Have you ever wondered where our cartoon characters come from? So, here’s your chance to walk behind the scenes and see how the entire creative process of producing a cartoon character design works from start to finish.
A well-thought-out concept, a lot of discussion, analysis, and significant judgments lie behind the implementation of any cartoon character design so that we may bring our thoughts to life in the best possible way. So let’s not waste any more time! Here are GraphicMama’s 10 steps to turning any cartoon character design idea into a reality!
What’s in style right now?
Before we even consider cartoon character creation, the first stage in the creative process is to undertake extensive keyword research to determine what types of characters customers are looking for. Using the GA Keyword Planner Tool, we can see what is popular right now, what we might be missing in our character collection, and what might pique our curiosity.
Which topic should we pursue?
Now that we have the research findings in our hands, the next step is to go over them and discuss them individually. It’s not easy to choose a topic from the keyword results. We must assess the benefits and drawbacks of each, as well as their potential, before deciding on a specific topic. In this case, we decided to draw wizards.
What will the characters’ appearances be like?
The good times are about to begin! We’ve had the idea for a while, and now it’s time to put it into action. At this point, we’d create a few design options based on the keyword’s search results. The mock-ups are usually larger than the characters we intend to release, so we have enough raw material to work with. This is how our 12 wizard character conceptions looked at this point.
Which designs do we want to vectorize the most?
The following phase would be to sift through the best cartoon character design mock-ups, which would then be converted from sketch to vector. We would meticulously evaluate our characters’ notions and hunt for these vital features to determine our favourites out of all of them:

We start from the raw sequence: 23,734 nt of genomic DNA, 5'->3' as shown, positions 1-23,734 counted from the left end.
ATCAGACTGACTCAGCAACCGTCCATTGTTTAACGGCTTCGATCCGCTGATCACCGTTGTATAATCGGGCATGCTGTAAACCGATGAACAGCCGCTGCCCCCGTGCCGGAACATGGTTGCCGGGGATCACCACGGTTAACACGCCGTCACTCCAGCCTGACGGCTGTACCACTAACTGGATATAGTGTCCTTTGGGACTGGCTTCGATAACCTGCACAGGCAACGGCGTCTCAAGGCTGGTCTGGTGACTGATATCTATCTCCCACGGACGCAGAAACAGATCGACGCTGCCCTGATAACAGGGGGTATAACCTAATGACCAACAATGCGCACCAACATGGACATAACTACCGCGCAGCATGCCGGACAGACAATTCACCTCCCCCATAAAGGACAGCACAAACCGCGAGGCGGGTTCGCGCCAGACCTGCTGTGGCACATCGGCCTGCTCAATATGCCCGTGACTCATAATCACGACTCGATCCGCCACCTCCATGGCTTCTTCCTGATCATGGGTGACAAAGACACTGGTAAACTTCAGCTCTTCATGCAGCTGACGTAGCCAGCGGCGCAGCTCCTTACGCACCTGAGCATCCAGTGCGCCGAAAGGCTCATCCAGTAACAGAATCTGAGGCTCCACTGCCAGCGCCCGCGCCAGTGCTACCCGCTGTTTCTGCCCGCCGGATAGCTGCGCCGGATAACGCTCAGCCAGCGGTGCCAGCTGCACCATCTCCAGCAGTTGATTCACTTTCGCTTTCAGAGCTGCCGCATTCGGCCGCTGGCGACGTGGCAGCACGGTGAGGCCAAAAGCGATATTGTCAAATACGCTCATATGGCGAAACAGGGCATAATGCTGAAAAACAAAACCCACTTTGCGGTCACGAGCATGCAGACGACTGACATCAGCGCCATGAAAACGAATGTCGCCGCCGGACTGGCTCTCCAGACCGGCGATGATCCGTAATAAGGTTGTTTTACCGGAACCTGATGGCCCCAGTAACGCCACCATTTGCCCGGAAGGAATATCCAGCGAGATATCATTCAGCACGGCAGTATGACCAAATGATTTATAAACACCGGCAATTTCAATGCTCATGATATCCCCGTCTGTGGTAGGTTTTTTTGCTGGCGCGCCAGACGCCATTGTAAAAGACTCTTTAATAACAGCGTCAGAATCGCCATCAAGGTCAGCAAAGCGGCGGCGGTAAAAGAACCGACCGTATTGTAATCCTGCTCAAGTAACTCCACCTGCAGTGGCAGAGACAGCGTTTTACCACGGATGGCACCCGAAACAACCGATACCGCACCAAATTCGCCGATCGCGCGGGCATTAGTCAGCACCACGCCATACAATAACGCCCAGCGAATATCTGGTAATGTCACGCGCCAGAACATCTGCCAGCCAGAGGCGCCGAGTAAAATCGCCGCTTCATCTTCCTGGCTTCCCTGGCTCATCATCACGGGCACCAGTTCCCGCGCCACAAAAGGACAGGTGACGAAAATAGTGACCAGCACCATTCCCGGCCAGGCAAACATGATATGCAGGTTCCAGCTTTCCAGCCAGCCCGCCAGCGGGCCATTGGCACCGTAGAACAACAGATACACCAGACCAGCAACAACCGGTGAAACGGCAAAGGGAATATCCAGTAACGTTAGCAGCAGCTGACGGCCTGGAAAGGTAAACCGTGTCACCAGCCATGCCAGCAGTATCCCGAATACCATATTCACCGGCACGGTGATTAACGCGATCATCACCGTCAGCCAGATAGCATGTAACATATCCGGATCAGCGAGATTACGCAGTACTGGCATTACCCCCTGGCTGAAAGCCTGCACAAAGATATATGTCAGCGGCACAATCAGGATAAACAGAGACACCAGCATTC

Individuality, a clear concept, a decent presence, well-defined traits, distinctiveness, positive connotations, and more are all important factors to consider.
They should also be practical, functional, and easy to incorporate into other designs. In this scenario, we decided to vectorize six wizard notions. Here’s how the sketch-to-vector transformation worked:
Which teams will be able to make it to the finals with a complete set?
We check over the drawings again after vectorizing them to see which ones will make it to the end with a full set of postures. The rest, on the other hand, isn’t thrown away! We normally make them available as gratis so that you can take advantage of them.
We kind of skipped this stage with the wizard characters. We eventually shared all six vectorized concepts with entire sets because they all had such distinct vibes and personalities.
How many bespoke poses will there be, and how will they look?
It’s time to consider what makes these characters tick. What are the most common tools and equipment they use? What are their most prized possessions?
At this point, we’d do a thorough investigation into everything that defines their personalities and makes them who they are. Then we’d sketch out a set plan so that we could come up with some cool conceptual positions for the characters, as well as the standard must-have poses that come with them.